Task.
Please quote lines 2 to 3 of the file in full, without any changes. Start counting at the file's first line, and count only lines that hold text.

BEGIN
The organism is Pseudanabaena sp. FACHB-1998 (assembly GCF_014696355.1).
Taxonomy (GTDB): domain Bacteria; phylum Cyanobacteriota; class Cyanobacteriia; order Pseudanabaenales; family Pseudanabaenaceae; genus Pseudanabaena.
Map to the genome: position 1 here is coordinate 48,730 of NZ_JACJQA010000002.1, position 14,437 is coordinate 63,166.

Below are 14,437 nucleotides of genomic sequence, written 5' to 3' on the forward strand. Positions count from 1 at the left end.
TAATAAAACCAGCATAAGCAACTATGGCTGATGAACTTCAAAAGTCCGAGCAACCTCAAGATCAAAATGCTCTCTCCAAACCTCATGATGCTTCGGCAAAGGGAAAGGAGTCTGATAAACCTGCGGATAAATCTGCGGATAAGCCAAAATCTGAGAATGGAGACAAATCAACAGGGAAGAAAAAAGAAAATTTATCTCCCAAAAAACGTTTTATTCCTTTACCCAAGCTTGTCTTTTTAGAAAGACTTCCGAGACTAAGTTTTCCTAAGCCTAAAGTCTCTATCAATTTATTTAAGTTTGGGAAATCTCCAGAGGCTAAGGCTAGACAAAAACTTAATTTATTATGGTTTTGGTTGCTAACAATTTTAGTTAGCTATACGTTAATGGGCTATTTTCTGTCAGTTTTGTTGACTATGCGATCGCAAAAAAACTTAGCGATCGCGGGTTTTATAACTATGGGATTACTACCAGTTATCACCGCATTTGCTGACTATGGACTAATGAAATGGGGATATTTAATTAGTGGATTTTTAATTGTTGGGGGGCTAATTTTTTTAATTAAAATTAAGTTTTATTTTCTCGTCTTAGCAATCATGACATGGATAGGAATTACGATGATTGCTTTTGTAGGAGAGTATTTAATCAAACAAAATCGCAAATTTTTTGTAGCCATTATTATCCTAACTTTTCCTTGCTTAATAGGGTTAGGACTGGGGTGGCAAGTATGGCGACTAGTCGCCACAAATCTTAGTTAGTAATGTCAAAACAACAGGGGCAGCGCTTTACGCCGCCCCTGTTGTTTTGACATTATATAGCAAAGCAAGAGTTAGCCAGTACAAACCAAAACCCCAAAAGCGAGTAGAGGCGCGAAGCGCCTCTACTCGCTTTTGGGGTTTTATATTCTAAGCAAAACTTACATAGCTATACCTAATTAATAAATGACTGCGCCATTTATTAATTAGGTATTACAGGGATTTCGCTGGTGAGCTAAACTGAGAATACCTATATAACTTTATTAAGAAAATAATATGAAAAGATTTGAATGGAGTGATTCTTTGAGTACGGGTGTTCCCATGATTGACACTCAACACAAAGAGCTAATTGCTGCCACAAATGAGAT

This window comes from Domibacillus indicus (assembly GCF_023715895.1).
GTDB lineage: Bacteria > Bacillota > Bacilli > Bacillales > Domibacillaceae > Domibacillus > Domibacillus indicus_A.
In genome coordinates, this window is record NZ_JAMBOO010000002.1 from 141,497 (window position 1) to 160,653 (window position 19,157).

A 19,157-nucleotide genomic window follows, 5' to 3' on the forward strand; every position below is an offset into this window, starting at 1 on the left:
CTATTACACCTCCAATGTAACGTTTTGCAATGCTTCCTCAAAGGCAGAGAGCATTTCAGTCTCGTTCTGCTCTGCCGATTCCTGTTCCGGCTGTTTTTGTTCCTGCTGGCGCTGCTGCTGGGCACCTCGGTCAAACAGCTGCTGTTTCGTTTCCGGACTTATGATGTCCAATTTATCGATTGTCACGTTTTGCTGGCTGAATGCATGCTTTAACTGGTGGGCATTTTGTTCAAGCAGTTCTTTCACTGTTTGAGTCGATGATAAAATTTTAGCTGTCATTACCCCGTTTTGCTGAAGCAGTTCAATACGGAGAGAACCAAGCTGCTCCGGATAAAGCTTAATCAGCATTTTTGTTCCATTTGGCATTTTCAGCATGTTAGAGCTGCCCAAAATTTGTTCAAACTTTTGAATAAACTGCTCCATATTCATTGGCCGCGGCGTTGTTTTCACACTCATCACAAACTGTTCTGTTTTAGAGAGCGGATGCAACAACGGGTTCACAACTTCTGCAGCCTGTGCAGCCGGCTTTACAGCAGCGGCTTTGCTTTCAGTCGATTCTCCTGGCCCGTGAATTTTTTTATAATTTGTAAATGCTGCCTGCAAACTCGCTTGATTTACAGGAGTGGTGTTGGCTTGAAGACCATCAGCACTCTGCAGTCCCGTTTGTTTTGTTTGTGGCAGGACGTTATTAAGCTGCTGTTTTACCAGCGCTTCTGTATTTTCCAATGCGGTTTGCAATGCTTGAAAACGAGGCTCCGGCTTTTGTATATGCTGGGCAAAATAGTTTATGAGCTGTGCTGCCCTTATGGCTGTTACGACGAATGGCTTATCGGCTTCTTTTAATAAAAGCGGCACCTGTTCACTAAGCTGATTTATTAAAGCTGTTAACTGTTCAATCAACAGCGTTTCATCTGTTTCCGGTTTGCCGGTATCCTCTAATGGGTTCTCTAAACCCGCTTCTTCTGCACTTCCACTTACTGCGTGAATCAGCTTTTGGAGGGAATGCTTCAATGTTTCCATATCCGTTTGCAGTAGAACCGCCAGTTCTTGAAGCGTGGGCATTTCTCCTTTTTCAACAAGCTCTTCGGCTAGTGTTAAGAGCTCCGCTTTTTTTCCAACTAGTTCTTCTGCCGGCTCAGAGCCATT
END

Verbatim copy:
Taxonomy (GTDB): domain Bacteria; phylum Cyanobacteriota; class Cyanobacteriia; order Pseudanabaenales; family Pseudanabaenaceae; genus Pseudanabaena.
Map to the genome: position 1 here is coordinate 48,730 of NZ_JACJQA010000002.1, position 14,437 is coordinate 63,166.